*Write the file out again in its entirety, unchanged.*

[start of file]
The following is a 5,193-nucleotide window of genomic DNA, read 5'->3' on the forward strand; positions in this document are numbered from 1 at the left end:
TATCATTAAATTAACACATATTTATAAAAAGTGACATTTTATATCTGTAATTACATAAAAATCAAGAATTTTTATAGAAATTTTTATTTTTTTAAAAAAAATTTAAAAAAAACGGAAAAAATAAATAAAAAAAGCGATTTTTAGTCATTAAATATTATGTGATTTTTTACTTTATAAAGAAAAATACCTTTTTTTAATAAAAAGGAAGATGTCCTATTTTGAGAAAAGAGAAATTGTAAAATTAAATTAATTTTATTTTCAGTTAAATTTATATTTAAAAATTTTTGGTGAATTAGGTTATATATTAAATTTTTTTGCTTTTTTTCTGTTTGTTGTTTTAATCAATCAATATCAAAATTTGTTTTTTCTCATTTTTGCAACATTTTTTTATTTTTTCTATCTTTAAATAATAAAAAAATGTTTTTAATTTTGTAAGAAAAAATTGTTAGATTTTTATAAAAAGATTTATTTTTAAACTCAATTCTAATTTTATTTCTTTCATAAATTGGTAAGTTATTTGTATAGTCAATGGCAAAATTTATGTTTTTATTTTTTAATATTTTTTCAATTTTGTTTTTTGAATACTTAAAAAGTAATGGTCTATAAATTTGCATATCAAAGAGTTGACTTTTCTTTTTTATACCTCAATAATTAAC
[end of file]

The following is a 5,193-nucleotide window of genomic DNA, read 5'->3' on the forward strand; positions in this document are numbered from 1 at the left end:
TATCATTAAATTAACACATATTTATAAAAAGTGACATTTTATATCTGTAATTACATAAAAATCAAGAATTTTTATAGAAATTTTTATTTTTTTAAAAAAAATTTAAAAAAAACGGAAAAAATAAATAAAAAAAGCGATTTTTAGTCATTAAATATTATGTGATTTTTTACTTTATAAAGAAAAATACCTTTTTTTAATAAAAAGGAAGATGTCCTATTTTGAGAAAAGAGAAATTGTAAAATTAAATTAATTTTATTTTCAGTTAAATTTATATTTAAAAATTTTTGGTGAATTAGGTTATATATTAAATTTTTTTGCTTTTTTTCTGTTTGTTGTTTTAATCAATCAATATCAAAATTTGTTTTTTCTCATTTTTGCAACATTTTTTTATTTTTTCTATCTTTAAATAATAAAAAAATGTTTTTAATTTTGTAAGAAAAAATTGTTAGATTTTTATAAAAAGATTTATTTTTAAACTCAATTCTAATTTTATTTCTTTCATAAATTGGTAAGTTATTTGTATAGTCAATGGCAAAATTTATGTTTTTATTTTTTAATATTTTTTCAATTTTGTTTTTTGAATACTTAAAAAGTAATGGTCTATAAATTTGCATATCAAAGAGTTGACTTTTCTTTTTTATACCTCAATAATTAAC